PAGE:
The inquirer is an immigration attorney practicing in an LLP with one other attorney who is admitted to the Pennsylvania Bar. The firm's office is located in
The inquirer was advised when he began practicing in
First the inquirer asks whether his practice circumstances can, in any way, be construed as a violation of the amended rule. Second, could he continue to practice federal immigration law if the partnership were to be dissolved, or if his partner were to die? Finally, the inquirer asks if he could practice immigration law as an associate in Pennsylvania if the amended rule prohibits him from "maintaining an office" in the state.
Recently Rule 5.5 was amended to specifically allow for the multi-jurisdictional practice of law (MJP). In part, the Rule states that:
(b) A lawyer who is not admitted to practice in this jurisdiction shall not:
(1) except as authorized by these Rules or other law, establish an office or other systematic and continuous presence in this jurisdiction for the practice of law; --
(c) A lawyer admitted in another
(1) are undertaken in association with a lawyer who is admitted to practice in this jurisdiction and who actively participates in the matter--;
(d) A lawyer admitted in another
(2) are services that the lawyer is authorized to provide by federal law or other law of this jurisdiction.
As the inquirer is in partnership with a Pennsylvania-admitted attorney, his present practice of immigration law within his Pennsylvania office would be authorized by Rule 5.5(c)(1), provided his partner actively participates in the matter. However, even if his partner does not, Rule 5.5(d)(2) makes it clear that the inquirer is authorized to provide his immigration services by virtue of his admission to the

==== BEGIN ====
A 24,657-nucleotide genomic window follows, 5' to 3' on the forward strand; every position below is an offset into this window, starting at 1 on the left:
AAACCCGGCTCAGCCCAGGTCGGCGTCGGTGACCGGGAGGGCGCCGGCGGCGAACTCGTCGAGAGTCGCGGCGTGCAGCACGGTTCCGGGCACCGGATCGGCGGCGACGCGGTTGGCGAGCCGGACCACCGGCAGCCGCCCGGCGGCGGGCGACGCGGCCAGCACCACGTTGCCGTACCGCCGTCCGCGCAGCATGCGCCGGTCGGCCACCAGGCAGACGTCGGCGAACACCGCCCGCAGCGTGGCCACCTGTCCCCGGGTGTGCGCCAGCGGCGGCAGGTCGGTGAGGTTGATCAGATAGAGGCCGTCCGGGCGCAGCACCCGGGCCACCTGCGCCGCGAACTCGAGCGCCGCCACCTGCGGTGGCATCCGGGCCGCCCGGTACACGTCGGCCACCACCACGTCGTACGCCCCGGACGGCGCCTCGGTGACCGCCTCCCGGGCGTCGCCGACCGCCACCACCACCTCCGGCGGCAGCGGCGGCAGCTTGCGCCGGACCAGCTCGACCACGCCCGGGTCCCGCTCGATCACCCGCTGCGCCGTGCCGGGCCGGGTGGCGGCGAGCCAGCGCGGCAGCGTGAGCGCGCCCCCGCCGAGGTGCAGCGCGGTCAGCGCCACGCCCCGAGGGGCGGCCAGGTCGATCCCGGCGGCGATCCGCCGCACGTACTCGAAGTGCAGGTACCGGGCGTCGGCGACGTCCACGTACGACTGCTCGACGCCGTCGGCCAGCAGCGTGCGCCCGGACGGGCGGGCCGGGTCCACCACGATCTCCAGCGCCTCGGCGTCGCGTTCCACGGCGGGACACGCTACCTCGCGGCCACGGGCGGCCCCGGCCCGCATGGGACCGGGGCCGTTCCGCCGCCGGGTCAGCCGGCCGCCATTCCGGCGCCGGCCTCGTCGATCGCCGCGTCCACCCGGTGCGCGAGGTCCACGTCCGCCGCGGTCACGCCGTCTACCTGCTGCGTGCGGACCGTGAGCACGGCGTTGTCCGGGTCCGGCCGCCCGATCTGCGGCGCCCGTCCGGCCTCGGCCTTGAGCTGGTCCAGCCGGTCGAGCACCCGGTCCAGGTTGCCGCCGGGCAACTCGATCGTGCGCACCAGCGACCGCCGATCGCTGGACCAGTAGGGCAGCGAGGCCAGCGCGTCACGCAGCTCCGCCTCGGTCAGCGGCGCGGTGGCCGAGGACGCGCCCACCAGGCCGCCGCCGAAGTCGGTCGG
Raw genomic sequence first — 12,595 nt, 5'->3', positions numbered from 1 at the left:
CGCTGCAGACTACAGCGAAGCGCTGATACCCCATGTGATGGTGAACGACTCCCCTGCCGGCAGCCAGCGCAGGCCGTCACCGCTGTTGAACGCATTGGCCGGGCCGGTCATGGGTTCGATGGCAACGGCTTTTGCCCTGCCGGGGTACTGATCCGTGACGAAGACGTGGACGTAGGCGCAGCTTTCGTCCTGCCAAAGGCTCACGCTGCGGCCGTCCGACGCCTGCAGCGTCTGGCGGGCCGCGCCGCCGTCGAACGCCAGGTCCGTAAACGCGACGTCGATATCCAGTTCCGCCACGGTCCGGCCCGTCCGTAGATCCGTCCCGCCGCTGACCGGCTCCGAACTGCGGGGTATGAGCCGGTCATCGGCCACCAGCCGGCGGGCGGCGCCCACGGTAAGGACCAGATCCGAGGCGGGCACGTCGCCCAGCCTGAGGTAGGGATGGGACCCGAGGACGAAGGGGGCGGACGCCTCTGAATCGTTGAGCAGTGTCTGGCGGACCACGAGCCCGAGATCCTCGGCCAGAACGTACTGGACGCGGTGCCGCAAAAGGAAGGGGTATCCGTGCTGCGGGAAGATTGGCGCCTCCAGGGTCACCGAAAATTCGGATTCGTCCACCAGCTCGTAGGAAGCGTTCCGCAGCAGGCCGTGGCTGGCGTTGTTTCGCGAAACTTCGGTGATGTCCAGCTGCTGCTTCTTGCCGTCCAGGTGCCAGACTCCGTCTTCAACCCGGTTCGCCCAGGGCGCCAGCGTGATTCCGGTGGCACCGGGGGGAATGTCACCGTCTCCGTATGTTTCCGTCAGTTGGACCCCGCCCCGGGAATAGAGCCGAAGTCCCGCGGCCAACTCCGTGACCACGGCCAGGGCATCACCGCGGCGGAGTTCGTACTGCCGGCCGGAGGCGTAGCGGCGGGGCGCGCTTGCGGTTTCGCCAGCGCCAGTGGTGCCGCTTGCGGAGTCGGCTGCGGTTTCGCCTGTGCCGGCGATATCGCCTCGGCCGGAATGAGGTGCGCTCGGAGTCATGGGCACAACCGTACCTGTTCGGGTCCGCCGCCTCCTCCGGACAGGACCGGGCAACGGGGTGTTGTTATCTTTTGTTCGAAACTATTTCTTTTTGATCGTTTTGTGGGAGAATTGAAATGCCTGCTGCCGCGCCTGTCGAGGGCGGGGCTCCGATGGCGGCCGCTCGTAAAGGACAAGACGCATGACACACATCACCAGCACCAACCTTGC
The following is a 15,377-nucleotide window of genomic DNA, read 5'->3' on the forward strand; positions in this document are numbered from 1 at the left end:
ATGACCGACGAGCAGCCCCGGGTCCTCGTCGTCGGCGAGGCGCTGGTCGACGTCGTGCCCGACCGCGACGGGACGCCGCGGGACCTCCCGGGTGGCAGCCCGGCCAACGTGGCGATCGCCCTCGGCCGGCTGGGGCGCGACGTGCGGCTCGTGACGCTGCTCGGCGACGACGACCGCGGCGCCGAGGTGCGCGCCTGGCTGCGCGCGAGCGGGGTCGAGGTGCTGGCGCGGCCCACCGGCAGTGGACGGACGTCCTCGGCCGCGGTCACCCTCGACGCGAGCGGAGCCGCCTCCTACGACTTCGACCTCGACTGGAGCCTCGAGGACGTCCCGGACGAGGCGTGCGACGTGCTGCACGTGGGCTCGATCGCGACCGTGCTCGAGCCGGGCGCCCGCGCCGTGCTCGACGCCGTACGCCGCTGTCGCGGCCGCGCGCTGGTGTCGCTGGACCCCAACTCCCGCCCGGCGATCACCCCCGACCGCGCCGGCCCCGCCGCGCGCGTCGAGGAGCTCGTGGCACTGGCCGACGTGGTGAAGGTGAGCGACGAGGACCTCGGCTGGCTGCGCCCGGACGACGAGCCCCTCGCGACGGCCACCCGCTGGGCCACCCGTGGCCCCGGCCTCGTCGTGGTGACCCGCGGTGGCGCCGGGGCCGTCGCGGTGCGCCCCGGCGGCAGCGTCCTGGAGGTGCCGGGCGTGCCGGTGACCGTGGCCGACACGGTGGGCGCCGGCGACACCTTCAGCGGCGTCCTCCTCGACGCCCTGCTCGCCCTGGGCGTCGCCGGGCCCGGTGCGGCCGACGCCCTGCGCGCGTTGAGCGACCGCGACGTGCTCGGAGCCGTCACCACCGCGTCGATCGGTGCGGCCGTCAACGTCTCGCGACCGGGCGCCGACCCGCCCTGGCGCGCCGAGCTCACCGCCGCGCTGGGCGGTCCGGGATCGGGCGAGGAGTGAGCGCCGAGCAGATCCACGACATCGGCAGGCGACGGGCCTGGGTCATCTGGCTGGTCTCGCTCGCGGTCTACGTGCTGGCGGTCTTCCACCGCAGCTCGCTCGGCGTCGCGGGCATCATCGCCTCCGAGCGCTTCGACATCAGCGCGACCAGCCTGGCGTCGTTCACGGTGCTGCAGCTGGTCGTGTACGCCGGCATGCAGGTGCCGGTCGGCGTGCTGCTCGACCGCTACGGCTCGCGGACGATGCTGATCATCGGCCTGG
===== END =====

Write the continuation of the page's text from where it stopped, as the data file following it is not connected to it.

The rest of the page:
Although it is clear that the inquirer can represent clients in immigration cases in Pennsylvania without being admitted here, what is not addressed clearly in the Rules themselves is the pivotal issue of the inquirer's having a law office within Pennsylvania even though he is not admitted here.
Although the Comments to the Rules are not officially adopted by the Supreme Court they are included to further clarify and explain the Rules themselves. Comment 15 to Rule 5.5 is directly on point to this inquiry and provides that:
15. Paragraph (d) identifies two circumstances in which a lawyer who is admitted to practice in another jurisdiction, and is not disbarred or suspended from practice in any jurisdiction, may establish an office or other systematic and continuous presence in this jurisdiction for the practice of law as well as provide legal services on a temporary basis. Except as provided in paragraphs (d)(1) and (d)(2), a lawyer who is admitted to practice law in another jurisdiction and who establishes an office or other systematic or continuous presence in this jurisdiction must become admitted to practice law generally in this jurisdiction.
Since the inquirer's situation clearly fits within 5.5d(2) it becomes clear that he is not required to be admitted to the Pennsylvania Bar in order to maintain an office here provided he limits his practice to immigration work. This is true whether or not he is in a partnership with a
The Committee does remind the inquirer that since he is not admitted to practice generally in Pennsylvania and is only able to practice in immigration matters that any advertisements, stationary, cards, etc. must so note in accordance with Rules of Professional Conduct 7.1a and 7.5a.